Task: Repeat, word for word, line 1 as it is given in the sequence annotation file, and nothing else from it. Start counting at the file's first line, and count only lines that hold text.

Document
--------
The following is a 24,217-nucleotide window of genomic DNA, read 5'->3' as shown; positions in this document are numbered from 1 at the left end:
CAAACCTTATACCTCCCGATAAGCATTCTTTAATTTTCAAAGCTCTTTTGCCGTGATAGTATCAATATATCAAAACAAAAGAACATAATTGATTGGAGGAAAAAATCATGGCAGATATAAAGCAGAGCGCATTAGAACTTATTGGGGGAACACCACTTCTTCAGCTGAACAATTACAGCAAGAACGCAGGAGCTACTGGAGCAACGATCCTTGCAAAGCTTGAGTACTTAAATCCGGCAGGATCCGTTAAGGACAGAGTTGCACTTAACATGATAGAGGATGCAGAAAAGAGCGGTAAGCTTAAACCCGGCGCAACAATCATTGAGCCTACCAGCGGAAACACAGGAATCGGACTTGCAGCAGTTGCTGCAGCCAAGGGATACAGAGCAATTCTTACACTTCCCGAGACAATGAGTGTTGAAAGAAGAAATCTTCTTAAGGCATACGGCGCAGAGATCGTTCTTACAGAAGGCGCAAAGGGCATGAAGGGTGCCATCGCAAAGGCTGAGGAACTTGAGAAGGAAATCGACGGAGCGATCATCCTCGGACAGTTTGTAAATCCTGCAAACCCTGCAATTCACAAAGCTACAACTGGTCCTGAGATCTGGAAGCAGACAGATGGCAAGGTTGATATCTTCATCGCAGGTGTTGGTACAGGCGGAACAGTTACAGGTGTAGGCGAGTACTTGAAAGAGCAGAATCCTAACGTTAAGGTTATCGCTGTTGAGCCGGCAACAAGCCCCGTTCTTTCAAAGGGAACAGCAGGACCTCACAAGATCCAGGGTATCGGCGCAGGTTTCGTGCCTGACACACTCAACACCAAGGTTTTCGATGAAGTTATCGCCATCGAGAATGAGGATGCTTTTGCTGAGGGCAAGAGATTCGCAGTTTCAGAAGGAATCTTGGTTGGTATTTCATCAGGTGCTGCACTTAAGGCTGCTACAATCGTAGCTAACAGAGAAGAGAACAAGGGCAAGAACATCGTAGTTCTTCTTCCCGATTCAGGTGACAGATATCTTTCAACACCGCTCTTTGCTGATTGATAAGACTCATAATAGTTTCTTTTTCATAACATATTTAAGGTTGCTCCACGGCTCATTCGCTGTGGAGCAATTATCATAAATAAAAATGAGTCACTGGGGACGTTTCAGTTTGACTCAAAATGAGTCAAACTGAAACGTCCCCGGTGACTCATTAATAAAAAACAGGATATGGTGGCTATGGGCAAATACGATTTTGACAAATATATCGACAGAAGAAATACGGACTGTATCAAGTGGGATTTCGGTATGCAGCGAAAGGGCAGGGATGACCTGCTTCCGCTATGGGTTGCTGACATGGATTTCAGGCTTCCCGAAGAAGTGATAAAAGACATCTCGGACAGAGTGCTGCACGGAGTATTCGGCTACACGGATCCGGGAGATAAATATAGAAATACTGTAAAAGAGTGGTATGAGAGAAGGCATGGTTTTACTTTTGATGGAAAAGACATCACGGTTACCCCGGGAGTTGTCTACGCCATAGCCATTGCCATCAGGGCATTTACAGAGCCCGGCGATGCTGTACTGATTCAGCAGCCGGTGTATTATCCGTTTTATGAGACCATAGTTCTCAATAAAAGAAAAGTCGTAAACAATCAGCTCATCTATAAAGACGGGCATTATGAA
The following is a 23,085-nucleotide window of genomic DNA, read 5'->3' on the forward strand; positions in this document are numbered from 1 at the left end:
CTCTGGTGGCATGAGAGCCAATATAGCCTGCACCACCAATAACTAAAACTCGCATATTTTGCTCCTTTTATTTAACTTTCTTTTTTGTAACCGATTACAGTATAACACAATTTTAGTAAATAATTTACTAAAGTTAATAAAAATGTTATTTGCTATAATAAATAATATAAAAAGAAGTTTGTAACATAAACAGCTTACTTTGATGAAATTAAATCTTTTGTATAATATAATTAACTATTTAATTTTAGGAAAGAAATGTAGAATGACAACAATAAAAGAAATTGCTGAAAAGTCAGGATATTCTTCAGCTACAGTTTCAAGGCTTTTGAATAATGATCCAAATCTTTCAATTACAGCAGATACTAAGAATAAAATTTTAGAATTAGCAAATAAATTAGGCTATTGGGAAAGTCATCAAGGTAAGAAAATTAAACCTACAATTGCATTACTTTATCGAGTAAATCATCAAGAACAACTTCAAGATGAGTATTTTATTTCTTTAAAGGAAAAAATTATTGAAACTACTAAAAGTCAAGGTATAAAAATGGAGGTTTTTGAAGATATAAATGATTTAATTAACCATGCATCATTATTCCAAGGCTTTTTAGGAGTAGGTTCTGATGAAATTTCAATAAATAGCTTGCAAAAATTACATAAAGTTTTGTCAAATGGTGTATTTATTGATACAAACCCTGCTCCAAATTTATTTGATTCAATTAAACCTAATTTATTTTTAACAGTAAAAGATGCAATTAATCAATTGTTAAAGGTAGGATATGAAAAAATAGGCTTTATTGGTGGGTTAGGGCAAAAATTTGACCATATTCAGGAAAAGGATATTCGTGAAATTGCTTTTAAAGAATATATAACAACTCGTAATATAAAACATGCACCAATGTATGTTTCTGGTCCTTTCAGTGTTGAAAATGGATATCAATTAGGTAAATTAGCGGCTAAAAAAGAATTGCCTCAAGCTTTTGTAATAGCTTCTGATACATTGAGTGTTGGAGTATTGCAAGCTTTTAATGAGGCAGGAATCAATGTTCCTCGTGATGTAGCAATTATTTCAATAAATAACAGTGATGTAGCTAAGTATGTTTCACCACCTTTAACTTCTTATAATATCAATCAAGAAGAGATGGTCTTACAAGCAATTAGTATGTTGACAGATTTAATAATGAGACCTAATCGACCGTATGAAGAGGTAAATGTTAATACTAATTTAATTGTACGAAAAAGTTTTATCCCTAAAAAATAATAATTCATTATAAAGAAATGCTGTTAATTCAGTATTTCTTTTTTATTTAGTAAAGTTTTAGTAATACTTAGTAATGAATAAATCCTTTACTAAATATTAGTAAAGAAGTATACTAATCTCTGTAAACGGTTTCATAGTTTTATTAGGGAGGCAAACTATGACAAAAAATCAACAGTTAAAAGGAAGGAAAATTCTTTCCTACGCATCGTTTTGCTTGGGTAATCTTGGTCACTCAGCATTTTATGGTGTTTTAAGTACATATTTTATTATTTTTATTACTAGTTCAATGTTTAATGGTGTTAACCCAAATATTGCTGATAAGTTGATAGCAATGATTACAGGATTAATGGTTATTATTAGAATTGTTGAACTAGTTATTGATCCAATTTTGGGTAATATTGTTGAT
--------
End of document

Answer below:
The following is a 24,217-nucleotide window of genomic DNA, read 5'->3' as shown; positions in this document are numbered from 1 at the left end: